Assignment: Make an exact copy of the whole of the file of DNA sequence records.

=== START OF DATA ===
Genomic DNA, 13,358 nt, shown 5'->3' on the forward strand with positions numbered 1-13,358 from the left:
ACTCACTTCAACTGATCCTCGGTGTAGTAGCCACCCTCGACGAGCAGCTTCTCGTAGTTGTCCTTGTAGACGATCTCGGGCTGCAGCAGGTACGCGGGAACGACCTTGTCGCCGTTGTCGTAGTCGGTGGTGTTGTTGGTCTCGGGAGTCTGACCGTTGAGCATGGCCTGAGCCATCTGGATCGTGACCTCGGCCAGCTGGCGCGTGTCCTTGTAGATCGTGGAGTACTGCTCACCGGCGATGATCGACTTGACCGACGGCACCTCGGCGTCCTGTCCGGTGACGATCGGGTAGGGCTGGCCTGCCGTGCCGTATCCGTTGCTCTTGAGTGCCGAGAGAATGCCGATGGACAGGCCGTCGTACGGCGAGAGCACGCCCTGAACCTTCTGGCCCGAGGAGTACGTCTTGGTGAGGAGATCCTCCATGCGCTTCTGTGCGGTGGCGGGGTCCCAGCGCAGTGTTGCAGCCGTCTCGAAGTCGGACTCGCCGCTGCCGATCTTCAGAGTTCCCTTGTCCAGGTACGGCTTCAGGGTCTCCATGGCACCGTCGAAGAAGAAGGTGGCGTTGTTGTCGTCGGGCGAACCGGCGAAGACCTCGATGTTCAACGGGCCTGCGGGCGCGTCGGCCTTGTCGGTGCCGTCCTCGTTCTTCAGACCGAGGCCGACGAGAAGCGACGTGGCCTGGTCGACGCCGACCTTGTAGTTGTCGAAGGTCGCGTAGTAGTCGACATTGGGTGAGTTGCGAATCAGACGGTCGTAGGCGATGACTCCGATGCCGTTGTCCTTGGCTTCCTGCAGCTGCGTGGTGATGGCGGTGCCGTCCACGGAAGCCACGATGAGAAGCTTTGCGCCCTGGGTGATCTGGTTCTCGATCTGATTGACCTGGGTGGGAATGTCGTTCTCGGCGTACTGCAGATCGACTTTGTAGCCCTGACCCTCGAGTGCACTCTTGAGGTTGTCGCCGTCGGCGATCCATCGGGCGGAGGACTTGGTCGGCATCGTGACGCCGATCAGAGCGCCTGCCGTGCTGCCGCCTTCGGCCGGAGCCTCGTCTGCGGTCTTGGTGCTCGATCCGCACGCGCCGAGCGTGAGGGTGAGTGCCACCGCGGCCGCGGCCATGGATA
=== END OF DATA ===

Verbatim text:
Genomic DNA, 13,358 nt, shown 5'->3' on the forward strand with positions numbered 1-13,358 from the left:
ACTCACTTCAACTGATCCTCGGTGTAGTAGCCACCCTCGACGAGCAGCTTCTCGTAGTTGTCCTTGTAGACGATCTCGGGCTGCAGCAGGTACGCGGGAACGACCTTGTCGCCGTTGTCGTAGTCGGTGGTGTTGTTGGTCTCGGGAGTCTGACCGTTGAGCATGGCCTGAGCCATCTGGATCGTGACCTCGGCCAGCTGGCGCGTGTCCTTGTAGATCGTGGAGTACTGCTCACCGGCGATGATCGACTTGACCGACGGCACCTCGGCGTCCTGTCCGGTGACGATCGGGTAGGGCTGGCCTGCCGTGCCGTATCCGTTGCTCTTGAGTGCCGAGAGAATGCCGATGGACAGGCCGTCGTACGGCGAGAGCACGCCCTGAACCTTCTGGCCCGAGGAGTACGTCTTGGTGAGGAGATCCTCCATGCGCTTCTGTGCGGTGGCGGGGTCCCAGCGCAGTGTTGCAGCCGTCTCGAAGTCGGACTCGCCGCTGCCGATCTTCAGAGTTCCCTTGTCCAGGTACGGCTTCAGGGTCTCCATGGCACCGTCGAAGAAGAAGGTGGCGTTGTTGTCGTCGGGCGAACCGGCGAAGACCTCGATGTTCAACGGGCCTGCGGGCGCGTCGGCCTTGTCGGTGCCGTCCTCGTTCTTCAGACCGAGGCCGACGAGAAGCGACGTGGCCTGGTCGACGCCGACCTTGTAGTTGTCGAAGGTCGCGTAGTAGTCGACATTGGGTGAGTTGCGAATCAGACGGTCGTAGGCGATGACTCCGATGCCGTTGTCCTTGGCTTCCTGCAGCTGCGTGGTGATGGCGGTGCCGTCCACGGAAGCCACGATGAGAAGCTTTGCGCCCTGGGTGATCTGGTTCTCGATCTGATTGACCTGGGTGGGAATGTCGTTCTCGGCGTACTGCAGATCGACTTTGTAGCCCTGACCCTCGAGTGCACTCTTGAGGTTGTCGCCGTCGGCGATCCATCGGGCGGAGGACTTGGTCGGCATCGTGACGCCGATCAGAGCGCCTGCCGTGCTGCCGCCTTCGGCCGGAGCCTCGTCTGCGGTCTTGGTGCTCGATCCGCACGCGCCGAGCGTGAGGGTGAGTGCCACCGCGGCCGCGGCCATGGATA